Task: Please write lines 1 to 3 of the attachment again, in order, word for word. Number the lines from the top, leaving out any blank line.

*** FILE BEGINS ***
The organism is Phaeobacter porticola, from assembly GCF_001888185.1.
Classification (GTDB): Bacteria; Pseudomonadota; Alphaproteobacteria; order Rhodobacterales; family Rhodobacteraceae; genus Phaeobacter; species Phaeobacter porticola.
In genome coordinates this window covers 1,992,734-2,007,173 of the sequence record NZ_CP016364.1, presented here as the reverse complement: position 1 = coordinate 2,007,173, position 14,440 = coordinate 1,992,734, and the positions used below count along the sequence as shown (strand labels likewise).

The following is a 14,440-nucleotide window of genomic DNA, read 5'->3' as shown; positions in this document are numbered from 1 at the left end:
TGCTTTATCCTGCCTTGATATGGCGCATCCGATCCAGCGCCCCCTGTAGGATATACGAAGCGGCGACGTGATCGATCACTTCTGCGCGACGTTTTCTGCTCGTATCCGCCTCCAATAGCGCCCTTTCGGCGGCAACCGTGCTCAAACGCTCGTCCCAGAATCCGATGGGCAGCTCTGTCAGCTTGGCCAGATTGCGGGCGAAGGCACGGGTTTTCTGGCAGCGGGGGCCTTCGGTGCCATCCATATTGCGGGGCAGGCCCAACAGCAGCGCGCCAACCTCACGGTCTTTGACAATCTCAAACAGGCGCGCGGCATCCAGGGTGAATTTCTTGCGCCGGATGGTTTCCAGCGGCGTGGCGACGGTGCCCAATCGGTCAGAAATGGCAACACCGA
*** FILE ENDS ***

The organism is Phaeobacter porticola, from assembly GCF_001888185.1.
Classification (GTDB): Bacteria; Pseudomonadota; Alphaproteobacteria; order Rhodobacterales; family Rhodobacteraceae; genus Phaeobacter; species Phaeobacter porticola.
In genome coordinates this window covers 1,992,734-2,007,173 of the sequence record NZ_CP016364.1, presented here as the reverse complement: position 1 = coordinate 2,007,173, position 14,440 = coordinate 1,992,734, and the positions used below count along the sequence as shown (strand labels likewise).